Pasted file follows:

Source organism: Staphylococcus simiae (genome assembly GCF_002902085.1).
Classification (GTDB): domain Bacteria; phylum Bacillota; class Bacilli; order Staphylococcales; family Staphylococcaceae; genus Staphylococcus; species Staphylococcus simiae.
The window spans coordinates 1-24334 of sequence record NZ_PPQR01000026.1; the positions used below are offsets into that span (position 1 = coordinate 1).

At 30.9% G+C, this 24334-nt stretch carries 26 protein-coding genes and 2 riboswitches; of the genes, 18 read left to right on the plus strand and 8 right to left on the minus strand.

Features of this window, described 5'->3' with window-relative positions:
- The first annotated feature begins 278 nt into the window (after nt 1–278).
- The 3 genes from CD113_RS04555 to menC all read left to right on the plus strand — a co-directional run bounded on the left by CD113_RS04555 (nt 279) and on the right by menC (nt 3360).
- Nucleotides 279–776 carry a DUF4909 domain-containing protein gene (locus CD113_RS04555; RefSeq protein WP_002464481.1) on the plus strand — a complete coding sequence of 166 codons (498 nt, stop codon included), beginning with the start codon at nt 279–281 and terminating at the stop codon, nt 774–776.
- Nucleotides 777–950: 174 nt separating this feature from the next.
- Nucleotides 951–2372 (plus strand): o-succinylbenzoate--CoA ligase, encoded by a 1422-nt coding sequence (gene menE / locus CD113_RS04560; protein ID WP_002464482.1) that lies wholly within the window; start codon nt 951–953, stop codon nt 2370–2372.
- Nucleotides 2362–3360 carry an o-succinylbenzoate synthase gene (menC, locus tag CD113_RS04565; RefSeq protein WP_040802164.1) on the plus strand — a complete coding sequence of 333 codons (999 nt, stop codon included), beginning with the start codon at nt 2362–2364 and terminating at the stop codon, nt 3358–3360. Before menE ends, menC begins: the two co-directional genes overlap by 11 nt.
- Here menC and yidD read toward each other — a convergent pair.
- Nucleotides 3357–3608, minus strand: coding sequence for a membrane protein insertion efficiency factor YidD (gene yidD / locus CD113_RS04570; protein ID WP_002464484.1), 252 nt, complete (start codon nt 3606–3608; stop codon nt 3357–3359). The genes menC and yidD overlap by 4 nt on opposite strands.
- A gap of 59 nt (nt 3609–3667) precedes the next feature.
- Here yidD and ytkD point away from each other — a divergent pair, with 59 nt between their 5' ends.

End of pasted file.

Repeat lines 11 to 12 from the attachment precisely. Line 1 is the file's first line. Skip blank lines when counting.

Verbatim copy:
- Nucleotides 2362–3360 carry an o-succinylbenzoate synthase gene (menC, locus tag CD113_RS04565; RefSeq protein WP_040802164.1) on the plus strand — a complete coding sequence of 333 codons (999 nt, stop codon included), beginning with the start codon at nt 2362–2364 and terminating at the stop codon, nt 3358–3360. Before menE ends, menC begins: the two co-directional genes overlap by 11 nt.
- Here menC and yidD read toward each other — a convergent pair.